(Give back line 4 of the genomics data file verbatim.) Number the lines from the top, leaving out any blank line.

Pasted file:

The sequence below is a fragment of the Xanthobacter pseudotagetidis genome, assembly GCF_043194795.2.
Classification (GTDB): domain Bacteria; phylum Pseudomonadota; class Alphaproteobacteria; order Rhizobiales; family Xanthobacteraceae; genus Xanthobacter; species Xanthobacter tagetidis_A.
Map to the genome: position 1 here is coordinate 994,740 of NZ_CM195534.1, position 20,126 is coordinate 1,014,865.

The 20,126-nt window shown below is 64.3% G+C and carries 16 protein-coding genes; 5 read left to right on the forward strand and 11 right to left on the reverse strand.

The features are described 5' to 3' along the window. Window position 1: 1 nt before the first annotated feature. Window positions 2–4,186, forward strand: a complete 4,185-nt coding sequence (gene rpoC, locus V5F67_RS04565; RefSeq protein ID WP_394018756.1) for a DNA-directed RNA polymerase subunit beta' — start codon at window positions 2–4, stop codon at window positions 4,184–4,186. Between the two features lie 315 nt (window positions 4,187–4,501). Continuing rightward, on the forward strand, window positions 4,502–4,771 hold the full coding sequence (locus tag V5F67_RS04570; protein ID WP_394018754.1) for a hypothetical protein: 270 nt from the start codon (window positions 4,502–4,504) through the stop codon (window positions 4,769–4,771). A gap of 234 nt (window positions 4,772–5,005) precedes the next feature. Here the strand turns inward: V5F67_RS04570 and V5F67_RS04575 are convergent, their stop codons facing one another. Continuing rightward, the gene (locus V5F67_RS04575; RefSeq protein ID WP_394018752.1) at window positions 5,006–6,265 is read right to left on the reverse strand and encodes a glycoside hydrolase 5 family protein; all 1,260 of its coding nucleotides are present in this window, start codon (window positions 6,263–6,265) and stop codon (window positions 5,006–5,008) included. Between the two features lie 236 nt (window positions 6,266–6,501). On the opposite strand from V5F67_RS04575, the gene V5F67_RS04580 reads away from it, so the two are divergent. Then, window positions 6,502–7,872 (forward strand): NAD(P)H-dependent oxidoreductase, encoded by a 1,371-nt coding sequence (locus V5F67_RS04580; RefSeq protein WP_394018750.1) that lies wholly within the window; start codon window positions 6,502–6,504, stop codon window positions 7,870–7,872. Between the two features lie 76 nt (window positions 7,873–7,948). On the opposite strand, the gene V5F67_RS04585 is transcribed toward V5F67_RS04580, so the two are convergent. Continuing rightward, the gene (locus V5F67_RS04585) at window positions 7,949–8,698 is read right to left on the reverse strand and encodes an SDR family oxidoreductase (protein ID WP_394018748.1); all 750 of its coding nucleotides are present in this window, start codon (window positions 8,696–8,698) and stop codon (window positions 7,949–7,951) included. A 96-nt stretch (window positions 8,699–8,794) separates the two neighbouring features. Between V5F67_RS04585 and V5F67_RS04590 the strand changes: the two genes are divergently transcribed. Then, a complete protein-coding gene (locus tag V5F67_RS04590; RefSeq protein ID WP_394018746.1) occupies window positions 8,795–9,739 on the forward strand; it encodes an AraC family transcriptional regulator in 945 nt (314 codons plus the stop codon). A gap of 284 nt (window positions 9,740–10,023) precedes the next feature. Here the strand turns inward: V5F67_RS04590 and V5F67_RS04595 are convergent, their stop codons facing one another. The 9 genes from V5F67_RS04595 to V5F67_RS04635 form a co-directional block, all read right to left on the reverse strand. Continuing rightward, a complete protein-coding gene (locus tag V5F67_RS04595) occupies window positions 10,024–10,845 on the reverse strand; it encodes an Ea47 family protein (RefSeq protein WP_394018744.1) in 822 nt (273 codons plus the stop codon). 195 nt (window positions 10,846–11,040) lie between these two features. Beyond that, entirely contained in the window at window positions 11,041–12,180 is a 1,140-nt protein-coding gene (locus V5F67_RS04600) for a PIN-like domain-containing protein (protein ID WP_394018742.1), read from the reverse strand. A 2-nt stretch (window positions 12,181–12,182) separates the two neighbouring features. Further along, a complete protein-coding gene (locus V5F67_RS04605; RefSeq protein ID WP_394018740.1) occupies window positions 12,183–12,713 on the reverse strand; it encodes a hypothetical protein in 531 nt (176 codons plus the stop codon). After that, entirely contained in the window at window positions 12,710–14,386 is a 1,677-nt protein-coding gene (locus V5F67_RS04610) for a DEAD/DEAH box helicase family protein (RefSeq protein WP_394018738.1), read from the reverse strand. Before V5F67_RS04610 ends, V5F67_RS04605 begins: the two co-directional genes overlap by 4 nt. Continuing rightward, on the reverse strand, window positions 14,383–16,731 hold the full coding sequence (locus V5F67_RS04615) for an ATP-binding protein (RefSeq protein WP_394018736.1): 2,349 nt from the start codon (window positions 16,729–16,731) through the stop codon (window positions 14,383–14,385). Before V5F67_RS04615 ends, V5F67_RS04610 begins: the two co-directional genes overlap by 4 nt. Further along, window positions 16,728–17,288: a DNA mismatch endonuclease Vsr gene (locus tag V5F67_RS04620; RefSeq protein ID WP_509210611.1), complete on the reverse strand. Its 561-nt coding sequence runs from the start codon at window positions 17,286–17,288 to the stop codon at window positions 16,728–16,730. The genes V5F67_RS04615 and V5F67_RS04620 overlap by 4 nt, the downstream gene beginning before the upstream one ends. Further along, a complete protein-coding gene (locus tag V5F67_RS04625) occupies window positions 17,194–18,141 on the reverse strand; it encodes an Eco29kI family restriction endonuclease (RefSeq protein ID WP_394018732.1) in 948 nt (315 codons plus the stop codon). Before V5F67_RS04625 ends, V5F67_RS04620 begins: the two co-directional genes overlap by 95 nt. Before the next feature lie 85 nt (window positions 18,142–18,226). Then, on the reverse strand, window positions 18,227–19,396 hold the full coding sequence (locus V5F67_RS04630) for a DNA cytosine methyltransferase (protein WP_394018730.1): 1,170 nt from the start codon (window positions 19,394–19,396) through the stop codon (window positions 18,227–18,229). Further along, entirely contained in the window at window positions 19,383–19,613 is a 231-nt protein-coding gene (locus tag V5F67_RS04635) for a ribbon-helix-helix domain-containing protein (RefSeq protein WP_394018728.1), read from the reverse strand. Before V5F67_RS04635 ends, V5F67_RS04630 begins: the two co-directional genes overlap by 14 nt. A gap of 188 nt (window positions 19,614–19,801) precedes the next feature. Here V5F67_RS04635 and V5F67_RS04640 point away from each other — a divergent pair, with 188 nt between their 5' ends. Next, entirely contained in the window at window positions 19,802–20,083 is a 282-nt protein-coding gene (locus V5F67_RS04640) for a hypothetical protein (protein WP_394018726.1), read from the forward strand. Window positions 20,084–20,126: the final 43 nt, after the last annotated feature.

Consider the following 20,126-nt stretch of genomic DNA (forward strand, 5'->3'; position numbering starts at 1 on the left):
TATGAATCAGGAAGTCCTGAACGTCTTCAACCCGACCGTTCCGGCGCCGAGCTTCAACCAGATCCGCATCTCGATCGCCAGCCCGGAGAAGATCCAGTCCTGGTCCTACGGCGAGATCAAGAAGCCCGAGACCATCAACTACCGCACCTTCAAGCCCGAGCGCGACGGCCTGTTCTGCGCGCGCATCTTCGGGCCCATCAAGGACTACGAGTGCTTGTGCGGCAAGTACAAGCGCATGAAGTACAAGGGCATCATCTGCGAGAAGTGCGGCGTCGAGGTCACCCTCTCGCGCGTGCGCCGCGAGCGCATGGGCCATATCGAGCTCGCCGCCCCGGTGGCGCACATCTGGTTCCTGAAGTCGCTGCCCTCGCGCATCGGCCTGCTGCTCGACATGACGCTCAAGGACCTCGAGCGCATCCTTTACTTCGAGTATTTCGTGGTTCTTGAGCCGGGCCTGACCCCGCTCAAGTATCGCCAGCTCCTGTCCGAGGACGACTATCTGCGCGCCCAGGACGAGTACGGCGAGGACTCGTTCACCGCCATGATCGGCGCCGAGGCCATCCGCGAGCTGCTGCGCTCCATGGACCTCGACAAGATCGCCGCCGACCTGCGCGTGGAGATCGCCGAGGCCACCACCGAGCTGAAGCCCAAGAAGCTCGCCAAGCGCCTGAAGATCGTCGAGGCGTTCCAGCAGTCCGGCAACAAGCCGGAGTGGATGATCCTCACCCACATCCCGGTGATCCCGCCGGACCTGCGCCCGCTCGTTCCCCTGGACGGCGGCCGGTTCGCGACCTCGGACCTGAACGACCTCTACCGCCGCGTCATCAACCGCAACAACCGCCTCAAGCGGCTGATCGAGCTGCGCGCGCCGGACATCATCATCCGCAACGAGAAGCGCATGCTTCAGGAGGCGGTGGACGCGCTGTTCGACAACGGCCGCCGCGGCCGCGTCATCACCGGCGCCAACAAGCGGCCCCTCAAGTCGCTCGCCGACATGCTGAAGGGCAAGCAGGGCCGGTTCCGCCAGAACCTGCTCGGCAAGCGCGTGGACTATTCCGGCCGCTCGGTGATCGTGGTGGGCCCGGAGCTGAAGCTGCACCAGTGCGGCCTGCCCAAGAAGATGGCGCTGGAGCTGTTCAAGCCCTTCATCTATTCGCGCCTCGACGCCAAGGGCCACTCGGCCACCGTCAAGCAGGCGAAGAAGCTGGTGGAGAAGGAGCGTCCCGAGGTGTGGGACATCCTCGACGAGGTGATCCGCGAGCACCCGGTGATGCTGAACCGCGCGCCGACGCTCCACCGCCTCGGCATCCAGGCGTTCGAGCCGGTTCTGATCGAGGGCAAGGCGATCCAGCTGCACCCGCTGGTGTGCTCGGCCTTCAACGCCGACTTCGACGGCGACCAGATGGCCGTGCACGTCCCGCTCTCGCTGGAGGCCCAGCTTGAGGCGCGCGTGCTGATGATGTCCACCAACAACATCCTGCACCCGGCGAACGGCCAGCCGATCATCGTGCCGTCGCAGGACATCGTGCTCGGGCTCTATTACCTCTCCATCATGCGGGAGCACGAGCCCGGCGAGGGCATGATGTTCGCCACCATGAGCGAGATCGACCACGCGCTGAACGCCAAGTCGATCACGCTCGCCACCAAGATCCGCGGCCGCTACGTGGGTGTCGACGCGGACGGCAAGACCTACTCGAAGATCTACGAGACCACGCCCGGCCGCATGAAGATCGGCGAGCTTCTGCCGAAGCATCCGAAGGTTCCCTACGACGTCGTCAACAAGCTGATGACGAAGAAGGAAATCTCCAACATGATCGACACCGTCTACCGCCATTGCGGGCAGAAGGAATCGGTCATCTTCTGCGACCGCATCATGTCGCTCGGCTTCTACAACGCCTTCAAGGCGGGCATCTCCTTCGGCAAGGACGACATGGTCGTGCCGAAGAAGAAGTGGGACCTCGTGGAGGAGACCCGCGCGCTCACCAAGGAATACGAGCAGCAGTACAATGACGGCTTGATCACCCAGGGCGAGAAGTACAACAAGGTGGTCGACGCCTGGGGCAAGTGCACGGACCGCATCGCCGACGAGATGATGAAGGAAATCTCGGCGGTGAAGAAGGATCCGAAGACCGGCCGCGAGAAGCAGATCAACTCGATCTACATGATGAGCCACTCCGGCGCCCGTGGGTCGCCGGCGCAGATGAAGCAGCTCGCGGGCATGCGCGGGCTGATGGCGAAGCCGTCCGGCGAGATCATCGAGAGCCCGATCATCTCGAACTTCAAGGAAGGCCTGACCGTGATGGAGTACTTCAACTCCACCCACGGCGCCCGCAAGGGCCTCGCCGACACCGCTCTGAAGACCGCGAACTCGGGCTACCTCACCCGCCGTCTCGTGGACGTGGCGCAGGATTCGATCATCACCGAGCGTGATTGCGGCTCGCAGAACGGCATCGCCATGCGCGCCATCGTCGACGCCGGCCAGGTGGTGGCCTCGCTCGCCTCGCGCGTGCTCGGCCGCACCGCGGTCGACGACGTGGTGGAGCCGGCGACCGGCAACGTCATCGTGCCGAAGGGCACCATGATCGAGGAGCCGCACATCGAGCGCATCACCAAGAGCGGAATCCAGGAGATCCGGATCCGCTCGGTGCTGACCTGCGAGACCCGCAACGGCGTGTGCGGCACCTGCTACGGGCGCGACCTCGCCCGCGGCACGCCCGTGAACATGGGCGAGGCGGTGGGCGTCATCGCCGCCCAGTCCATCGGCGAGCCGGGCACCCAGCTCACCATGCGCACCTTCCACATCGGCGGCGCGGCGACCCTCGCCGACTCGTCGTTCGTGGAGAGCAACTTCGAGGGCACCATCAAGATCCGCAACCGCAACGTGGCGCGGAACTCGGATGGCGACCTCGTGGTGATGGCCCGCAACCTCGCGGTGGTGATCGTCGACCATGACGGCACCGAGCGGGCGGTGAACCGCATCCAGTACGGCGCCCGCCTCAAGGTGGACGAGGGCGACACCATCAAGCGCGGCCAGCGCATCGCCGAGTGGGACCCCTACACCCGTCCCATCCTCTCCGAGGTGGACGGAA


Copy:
The 20,126-nt window shown below is 64.3% G+C and carries 16 protein-coding genes; 5 read left to right on the forward strand and 11 right to left on the reverse strand.